We spent 6 weeks traveling to and being in the Northwest. It was a chance to get away from the heat of the desert and visit family and friends. Now we’re back and having to adjust to the heat all over again. Highs here in Green Valley are in the 90’s, which is still damned hot, but at least it’s not over 100. We Southwesterners universally dread triple digit temperatures. The extreme heat does seriously impair one’s motivation to go outside.
I only wrote two blog entries during the month of August. I had trouble keeping any sort of routine going while traveling. Before we left, I promised myself that I would continue to write, exercise regularly and eat good, healthy food. After several days on the road, I realized that promise blew out the car window. I surrendered to the reality of being self- disciplined, on occasion. Our trip turned out to be a vacation from our usual retirement routine.
Katie and I were surprised by how much we enjoyed being in the city of Seattle. We stayed in a basement apartment of a friend’s house in the Greenwood area. We could walk to restaurants, coffee shops and grocery stores. Prior to this trip, Seattle had been a place to visit for short periods of time, usually on weekends; after a few days we were eager to get away from the crowds, the noise and the fast pace. Now that we’re retired we discovered that during the middle of a weekday Seattle is a very pleasant city to be in. And there was always somewhere to go, something interesting to do and somebody to do it with. We just needed to remember to get back home by 3:30 in the afternoon.
It was good to see young people and young families out and about. Living in a retirement area for the past couple years, we’ve become accustomed to everyone around us being old. We enjoyed watching these young families. I could appreciate their energy and aliveness, yet at the same time, I was often struck by the thought, I’m glad I’m not in that stage of life anymore. The young adults seem so driven and rushed. As we leisurely walked around Green Lake, they would whiz past us either running (often pushing a stroller), roller skating or walking and talking fast and seriously with a friend. I hoped they were figuring out how to change the world for the better. I’ve certainly given up.
Another thought that came to me on these strolls was, We have to be whatever age we are. It just wouldn’t work to skip a stage of life. All the striving, worrying and disillusionment along life’s way seem necessary in order for us to be comfortable with our present age. From my current perspective, these young up-and-comers’ attempts to get ahead in the world mostly look like a big waste of time. I guess they have to do something with all that energy.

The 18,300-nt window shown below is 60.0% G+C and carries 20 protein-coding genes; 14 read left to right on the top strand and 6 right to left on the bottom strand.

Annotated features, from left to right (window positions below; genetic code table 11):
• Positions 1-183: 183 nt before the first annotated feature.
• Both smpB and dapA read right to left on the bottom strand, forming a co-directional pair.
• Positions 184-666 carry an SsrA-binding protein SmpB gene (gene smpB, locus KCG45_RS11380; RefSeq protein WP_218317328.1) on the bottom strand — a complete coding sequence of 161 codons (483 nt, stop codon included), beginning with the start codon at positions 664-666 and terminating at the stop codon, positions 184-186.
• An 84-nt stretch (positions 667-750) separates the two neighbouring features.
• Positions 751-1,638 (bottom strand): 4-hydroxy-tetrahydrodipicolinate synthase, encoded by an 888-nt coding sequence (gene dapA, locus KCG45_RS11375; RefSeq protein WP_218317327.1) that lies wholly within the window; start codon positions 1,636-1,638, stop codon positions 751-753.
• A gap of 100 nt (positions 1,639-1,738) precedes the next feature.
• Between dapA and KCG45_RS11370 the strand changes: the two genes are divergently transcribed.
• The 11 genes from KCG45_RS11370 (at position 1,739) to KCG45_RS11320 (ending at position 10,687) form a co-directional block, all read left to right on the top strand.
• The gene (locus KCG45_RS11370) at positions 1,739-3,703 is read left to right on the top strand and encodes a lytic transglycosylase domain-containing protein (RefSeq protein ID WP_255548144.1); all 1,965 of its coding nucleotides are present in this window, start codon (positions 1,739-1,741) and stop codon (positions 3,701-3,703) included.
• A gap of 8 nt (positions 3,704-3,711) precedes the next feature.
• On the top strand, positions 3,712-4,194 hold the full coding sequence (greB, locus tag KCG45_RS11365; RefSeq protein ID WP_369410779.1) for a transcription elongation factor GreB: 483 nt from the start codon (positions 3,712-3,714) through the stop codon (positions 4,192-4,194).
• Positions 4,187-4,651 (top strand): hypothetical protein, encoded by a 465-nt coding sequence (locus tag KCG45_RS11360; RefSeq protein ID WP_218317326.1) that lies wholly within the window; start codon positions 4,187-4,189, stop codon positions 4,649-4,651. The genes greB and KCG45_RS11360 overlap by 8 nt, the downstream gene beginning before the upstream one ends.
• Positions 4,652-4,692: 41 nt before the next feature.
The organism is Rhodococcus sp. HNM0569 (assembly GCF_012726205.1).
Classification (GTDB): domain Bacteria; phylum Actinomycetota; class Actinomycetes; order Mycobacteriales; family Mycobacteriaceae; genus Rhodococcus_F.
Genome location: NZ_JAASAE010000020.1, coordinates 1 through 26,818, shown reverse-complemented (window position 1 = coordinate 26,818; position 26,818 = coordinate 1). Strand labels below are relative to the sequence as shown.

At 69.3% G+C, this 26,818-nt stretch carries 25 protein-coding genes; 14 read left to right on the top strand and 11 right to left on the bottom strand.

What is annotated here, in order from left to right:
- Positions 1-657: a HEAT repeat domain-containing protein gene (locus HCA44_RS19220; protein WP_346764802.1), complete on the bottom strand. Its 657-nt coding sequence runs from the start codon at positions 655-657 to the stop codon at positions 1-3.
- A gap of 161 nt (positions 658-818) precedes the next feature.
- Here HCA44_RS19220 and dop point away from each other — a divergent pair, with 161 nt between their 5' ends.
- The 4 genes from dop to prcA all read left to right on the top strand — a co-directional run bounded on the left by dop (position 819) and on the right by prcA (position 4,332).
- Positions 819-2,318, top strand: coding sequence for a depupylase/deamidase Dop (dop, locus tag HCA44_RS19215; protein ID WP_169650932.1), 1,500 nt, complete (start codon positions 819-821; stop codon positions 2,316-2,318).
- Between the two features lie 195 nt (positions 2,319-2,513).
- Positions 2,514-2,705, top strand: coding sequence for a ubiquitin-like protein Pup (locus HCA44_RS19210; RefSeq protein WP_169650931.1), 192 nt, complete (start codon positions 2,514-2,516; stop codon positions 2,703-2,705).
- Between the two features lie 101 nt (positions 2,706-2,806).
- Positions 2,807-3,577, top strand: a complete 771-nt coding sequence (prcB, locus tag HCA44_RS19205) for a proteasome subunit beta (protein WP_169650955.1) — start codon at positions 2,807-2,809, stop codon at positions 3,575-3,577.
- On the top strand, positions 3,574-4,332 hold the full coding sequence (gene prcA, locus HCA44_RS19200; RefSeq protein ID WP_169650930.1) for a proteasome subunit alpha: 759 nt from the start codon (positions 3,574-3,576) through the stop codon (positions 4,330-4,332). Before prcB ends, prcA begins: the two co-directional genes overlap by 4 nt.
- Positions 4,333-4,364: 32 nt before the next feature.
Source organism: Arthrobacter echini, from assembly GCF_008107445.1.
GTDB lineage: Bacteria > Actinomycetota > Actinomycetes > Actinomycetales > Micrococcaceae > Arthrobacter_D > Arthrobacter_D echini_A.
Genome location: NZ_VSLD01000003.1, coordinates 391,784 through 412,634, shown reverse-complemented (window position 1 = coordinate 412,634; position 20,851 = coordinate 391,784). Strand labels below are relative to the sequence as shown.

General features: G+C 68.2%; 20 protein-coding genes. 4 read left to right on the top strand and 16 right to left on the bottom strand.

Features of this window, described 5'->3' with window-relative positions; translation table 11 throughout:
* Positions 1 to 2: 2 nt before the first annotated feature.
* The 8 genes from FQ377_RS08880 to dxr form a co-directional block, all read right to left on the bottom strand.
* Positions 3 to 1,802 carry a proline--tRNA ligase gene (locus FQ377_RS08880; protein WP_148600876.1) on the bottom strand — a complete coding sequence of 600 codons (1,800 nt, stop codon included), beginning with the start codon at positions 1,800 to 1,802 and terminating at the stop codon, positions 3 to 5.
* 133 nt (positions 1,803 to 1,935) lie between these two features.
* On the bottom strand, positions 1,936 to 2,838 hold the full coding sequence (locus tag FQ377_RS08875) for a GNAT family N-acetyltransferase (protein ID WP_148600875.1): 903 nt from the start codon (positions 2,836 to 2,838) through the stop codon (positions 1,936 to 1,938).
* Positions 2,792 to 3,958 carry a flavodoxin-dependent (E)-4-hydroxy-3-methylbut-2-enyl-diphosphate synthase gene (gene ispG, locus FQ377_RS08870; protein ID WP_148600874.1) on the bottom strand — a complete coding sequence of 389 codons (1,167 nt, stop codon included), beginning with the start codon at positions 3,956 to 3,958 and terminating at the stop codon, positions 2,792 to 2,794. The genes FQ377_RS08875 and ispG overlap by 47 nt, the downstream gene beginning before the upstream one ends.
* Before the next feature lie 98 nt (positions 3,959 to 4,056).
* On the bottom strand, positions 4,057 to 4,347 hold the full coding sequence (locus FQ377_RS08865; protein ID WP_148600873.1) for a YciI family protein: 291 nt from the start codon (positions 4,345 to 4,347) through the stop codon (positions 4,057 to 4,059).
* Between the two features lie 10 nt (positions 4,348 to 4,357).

In Vietnam we had a saying that came in handy right before my buddies and I did something unauthorized, “What are they going to do, send us to Nam?” We felt we were already in the worst situation possible. Approaching old age puts us in a similar position. Most young people stop seeing older people, unless, of course, we’re in their way. And hardly anyone is interested in what we did in the past or what we’re doing currently. This realization could lead to depressing thoughts about oneself, or to a new sense of freedom. That woman who wants to wear purple and eat more ice cream seems to have figured it out. The hard part is letting go of old thoughts that instruct us to follow patterns of behavior that aren’t relevant anymore. To embrace this new sense of freedom, one has to stop caring so much about what others think. When I viewed the young people hustling around me as one giant ant colony, I felt like I was close to the correct perspective. .
I noticed I spent a lot of time doing the same things I do at home, only in a different environment: .
Here I am in Talent, Oregon, outside a coffee shop reading.
And here I am on our friend Pamela’s back deck, reading. Every once in a while I looked up and remembered, Oh yeah I’m not at home.
The best part about the trip was reconnecting with friends and family. There is nothing better in this life than being with people you care about and who knew you in the past.
But it’s good to be back in Green Valley, even though it’s still too hot. Traveling is a great adventure, but there’s nothing like home. Our vacation from retirement has given me new life and a resolve to do whatever it is I most want to do. What are they going to do? I'm old and getting older every day.